The single-point type of injection system is the earliest and simplest fuel injection that replaces carburetors. It contains one or two injector nozzles in the throttle body, which is the throat of the engine’s air intake manifold. This injector system is not as precise as the system that followed but when compared with carburetors, it has better control, is less expensive, and is easier to service.
Port or Multiport Fuel Injection:
In multiport fuel injectors, separator injector nozzles are contained in each cylinder, at its intake port. This is why the system is sometimes called a port injector, shooting the fuel vapor close to the intake spot, ensuring it’s completely drawn into the cylinder. One of the benefits of this injector is that the meter’s fuel is more precise when compared with the single point. It is also perfect for achieving the required fuel-air ratio and it virtually eliminates the possibility that fuel will condense or collect in the intake manifold.
Sequential Fuel Injection:
This type of fuel injector is also known as sequential port fuel injection or time injection. It is a type of multiport injection even as basic multiport uses multiple injectors. They all spray their fuel same time or sequentially, making the fuel hang around for as long as 150 milliseconds when the engine is idling. The benefits of sequential fuel injection are that the system responds more quickly if the driver makes a sudden change. This is because the valve only has to wait for the next intake valve to open, rather than the complete revolution of the engine.
Direct injection is common in diesel engines, although starting to be common in gasoline engine designs. It is sometimes called DIG for direct injection gasoline. In its process, fuel is injected directly into the combustion chamber, past the valves. Fuel metering is more precise than other fuel injection types. Direct fuel injection gives engineers another variable to influence precisely how combustion occurs in the cylinders.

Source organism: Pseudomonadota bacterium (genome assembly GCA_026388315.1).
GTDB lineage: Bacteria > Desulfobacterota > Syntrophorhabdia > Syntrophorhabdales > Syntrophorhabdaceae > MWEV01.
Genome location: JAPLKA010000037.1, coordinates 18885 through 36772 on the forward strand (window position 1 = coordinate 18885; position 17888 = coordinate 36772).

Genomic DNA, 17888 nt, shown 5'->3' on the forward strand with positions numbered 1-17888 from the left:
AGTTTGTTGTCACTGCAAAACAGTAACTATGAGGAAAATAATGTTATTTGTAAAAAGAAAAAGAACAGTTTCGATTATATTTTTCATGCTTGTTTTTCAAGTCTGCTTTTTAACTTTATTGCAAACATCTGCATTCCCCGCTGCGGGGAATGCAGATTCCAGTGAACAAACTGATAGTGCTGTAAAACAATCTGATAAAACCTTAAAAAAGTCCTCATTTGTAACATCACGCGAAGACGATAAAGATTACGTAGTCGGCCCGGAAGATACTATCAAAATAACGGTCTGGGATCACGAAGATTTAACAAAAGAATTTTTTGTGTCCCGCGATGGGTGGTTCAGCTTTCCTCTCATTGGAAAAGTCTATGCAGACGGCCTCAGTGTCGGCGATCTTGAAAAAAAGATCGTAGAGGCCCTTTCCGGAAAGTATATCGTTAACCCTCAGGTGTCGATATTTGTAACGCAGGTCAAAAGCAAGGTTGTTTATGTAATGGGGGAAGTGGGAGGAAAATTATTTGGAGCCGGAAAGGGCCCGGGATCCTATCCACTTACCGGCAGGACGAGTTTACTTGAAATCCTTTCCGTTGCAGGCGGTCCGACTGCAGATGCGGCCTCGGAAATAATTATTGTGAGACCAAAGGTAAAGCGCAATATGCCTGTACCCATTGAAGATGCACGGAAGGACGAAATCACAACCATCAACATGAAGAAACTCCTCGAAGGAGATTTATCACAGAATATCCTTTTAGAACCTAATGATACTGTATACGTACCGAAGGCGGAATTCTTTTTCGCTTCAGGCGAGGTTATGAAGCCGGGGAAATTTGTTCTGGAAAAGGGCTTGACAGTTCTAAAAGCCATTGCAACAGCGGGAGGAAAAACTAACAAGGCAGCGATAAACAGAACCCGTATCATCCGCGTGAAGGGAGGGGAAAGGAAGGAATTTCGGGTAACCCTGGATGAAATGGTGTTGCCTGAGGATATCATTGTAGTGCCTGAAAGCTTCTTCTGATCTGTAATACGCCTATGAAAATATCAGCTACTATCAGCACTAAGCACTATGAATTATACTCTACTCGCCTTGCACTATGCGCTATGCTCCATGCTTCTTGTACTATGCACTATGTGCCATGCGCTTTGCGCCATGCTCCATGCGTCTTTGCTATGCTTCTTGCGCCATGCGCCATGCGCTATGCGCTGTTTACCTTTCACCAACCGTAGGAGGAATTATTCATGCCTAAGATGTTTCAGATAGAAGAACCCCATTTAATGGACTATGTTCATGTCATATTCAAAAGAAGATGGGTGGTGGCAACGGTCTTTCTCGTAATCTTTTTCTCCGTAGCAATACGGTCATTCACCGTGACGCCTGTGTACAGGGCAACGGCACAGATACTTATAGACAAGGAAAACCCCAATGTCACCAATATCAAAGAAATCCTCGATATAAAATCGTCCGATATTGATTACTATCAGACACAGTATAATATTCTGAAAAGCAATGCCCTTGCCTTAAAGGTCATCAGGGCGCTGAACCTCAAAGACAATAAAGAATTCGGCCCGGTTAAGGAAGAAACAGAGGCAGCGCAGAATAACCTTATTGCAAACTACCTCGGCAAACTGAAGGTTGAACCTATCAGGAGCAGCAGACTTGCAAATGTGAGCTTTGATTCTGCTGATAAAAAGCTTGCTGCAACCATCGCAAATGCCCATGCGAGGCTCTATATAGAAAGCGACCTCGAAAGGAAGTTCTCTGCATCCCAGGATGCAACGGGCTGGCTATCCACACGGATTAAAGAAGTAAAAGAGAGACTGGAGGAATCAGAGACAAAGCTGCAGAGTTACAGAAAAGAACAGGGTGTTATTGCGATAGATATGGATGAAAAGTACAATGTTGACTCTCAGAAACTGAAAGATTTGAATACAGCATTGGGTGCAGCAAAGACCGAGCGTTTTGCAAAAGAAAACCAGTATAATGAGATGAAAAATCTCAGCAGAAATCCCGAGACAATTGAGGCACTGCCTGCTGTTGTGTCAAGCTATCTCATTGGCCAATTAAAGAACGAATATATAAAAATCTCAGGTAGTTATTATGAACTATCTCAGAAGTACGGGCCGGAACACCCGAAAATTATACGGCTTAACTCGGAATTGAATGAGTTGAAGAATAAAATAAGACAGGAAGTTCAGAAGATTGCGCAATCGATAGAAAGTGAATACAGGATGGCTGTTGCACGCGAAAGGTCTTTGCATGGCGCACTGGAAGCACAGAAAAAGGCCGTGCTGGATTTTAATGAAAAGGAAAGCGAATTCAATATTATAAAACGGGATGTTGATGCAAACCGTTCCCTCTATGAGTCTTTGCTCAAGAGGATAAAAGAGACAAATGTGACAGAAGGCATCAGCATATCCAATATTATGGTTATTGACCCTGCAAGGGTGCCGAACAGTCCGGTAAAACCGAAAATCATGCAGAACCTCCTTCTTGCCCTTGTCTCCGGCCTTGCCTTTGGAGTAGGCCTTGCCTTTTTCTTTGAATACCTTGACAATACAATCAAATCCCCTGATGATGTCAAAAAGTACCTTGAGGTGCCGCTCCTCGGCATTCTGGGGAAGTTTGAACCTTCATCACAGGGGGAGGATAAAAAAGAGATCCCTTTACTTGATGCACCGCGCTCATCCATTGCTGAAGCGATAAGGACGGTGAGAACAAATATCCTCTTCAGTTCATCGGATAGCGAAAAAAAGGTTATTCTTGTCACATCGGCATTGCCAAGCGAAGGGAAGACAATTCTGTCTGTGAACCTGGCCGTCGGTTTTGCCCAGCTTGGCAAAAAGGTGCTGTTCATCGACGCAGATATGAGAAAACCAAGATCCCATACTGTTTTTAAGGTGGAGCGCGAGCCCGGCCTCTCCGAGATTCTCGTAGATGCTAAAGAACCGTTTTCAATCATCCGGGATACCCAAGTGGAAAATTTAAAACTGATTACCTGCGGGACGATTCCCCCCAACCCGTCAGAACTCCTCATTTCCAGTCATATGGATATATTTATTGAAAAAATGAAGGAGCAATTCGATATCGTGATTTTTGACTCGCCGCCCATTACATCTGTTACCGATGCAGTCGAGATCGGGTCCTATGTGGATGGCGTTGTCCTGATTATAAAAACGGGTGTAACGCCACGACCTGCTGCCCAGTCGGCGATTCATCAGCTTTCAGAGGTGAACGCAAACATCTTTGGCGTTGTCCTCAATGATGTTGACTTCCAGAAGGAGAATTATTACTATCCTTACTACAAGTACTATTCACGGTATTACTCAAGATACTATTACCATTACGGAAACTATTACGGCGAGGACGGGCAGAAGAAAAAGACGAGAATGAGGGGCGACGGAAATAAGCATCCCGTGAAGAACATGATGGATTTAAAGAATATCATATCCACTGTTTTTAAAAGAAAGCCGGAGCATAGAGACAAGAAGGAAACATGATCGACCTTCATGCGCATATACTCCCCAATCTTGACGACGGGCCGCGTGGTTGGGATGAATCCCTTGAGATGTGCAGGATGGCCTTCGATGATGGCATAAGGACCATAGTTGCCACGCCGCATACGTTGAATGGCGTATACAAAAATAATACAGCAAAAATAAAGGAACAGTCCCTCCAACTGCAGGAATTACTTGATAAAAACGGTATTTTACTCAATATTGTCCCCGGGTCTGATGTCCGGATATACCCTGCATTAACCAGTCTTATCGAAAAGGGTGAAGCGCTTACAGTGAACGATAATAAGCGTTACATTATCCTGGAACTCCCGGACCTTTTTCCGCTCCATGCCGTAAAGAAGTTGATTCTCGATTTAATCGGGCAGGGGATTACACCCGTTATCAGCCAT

The science of engine design examines how air-fuel mixture swirls around in the cylinders. And also how the explosion travels from the ignition point. Direct injection in a gasoline engine can handle things such as the shape of cylinders and pistons. Also, port and spark plug locations, timing, duration, and intensity of the spark. Number of spark plugs per cylinder. All these affect how completely and evenly fuel combusts in a gasoline engine.
The working of a fuel injector system is quite interesting and easier to understand. The main work is from the fuel injector to the combustion chamber after fuel is pumped to it from the fuel tank. As earlier said, the fuel injector is an electronically controlled mechanical device that is responsible for fuel spraying. The injector gets energized and an electromagnet moves a plunger that opens the valve.
This valve allows the pressurized fuel to squirt out through a tiny nozzle. The nozzle is designed to atomize the fuel, which is responsible for making the fuel easily burn. The amount of time the fuel injector stays open will determine the fuel supplied to the engine. This is known as “pulse width” and it is controlled by an ECU device. Fuel injector systems are mounted directly to the intake manifold so that fuel can be sprayed directly into the intake valve.